The public sector in the UK is undergoing a radical change. According to the CIPD, 850,000 jobs will disappear between 2010 and 2017 – around 15% of the workforce.
Research from the CIPD and the Public Sector People Managers' Association (PPMA) shows values-based leadership is required to deliver the objectives of reduced spending and more customer-focused service provision. This is contingent on making use of employees on the frontline.
Research from Hay Group in 2011 revealed a crisis in confidence in public sector leaders' ability to effectively manage the impact of cuts and deliver on future strategies. The survey found that a majority of public sector respondents do not believe their senior leaders have the skills to manage change.
So what can it do to catch up with the private sector? There are many strategies that are common to both sectors, yet are usually applied only in the private sector. Tesco, Asda, McDonald's and Lloyds Banking Group invest significantly in their leadership capability as a key driver for competitive advantage. Graduate programmes nurture leaders of tomorrow, using partnerships with academic institutions to provide learning opportunities for leaders.
Within the public sector, leadership development is largely seen as the domain of senior management. Often, little development is offered to middle or junior managers. In Germany, there is a much closer relationship between the public and private sectors and the trade unions. While it is difficult to draw upon empirical evidence, it is clear the German economy has weathered the economic storms better than most.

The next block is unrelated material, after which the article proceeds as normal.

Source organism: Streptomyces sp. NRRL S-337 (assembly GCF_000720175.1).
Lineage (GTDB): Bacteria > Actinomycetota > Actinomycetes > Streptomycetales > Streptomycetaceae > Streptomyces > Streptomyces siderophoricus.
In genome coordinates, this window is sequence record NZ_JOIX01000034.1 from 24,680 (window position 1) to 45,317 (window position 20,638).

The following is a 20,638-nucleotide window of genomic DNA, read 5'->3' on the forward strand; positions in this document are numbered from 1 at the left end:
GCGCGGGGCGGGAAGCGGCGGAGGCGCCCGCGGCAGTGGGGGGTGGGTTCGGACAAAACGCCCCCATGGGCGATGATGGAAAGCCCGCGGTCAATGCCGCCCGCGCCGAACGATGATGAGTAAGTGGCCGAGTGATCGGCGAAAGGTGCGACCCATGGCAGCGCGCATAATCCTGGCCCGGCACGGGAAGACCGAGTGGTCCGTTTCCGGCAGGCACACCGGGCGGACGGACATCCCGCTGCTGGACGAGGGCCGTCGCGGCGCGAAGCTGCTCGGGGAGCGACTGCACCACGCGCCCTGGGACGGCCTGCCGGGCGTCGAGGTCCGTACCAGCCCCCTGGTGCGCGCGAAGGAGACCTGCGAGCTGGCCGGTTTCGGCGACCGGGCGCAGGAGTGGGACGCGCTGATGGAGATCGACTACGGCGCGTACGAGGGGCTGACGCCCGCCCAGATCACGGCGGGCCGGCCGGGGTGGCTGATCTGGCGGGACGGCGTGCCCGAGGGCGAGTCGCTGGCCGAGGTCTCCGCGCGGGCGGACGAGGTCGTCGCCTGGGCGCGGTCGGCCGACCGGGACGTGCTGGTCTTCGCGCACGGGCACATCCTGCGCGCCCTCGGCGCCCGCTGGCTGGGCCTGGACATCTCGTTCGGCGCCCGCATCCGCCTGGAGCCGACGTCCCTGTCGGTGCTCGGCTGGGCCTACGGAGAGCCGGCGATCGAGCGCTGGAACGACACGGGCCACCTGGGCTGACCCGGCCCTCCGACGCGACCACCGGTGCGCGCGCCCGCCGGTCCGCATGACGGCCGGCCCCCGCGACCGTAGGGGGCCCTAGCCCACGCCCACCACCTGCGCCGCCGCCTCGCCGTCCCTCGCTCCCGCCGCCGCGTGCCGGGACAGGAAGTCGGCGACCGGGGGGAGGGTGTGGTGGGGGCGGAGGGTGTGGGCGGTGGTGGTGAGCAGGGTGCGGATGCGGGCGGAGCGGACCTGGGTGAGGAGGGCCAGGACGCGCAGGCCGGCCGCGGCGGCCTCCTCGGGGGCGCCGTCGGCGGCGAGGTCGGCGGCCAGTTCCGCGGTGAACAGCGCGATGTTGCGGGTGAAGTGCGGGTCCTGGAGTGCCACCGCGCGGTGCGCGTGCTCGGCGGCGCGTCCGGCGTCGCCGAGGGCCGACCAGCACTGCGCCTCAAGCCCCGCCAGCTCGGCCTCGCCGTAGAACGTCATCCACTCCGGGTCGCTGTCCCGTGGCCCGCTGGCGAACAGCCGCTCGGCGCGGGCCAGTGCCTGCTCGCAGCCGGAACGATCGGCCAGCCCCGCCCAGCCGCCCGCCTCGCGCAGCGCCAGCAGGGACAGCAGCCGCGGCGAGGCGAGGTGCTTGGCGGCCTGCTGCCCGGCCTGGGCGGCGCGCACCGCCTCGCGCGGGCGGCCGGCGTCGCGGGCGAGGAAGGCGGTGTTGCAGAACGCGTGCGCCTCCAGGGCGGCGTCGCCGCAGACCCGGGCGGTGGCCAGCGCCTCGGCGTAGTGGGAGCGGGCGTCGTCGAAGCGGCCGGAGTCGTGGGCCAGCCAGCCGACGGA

We need to start with a core assessment of what it takes to be an effective public sector leader. In many ways, the attributes are no different to those in the private sector: a clear vision and strategy, a strong values-led operating culture, engagement with staff, plus demonstrating agility and flexibility to deliver services differently in the increasingly commercialised public sector.
There is one area of the public sector overcoming the leadership challenge. The armed forces have the best leaders in the UK when it comes to managing change, according to research by Orion Partners. The study reveals strong leadership has helped 49% of armed forces personnel understand why change is good for them - the highest proportion of any professional group in the UK, where the national average is just 35%. What is it that they are doing well? According to the research it is 'brain friendly' leadership. The best leaders at managing complex organisational reforms are those who understand how people react to change and help employees embrace it by showing them why it is good for them.
HR has a key role to play, as part of organisational development and talent management, to ensure every leader is supported. However, it remains to be seen if public sector HR has the capability to drive and support these initiatives - one of our biggest challenges. Hay concluded that "many organisations are overlooking the leadership and workforce development strategies crucial to success in a changed landscape. These need to be reviewed as a matter of urgency". Learning, succession planning, leadership development and talent management are not luxuries; they are essential. These factors will influence which public sector organisations will improve sustainably in these tough times, and which ones will lose talent, quality and ultimately, public confidence.
Jabbar Sardar, director of human resources and organisational development, Cafcass
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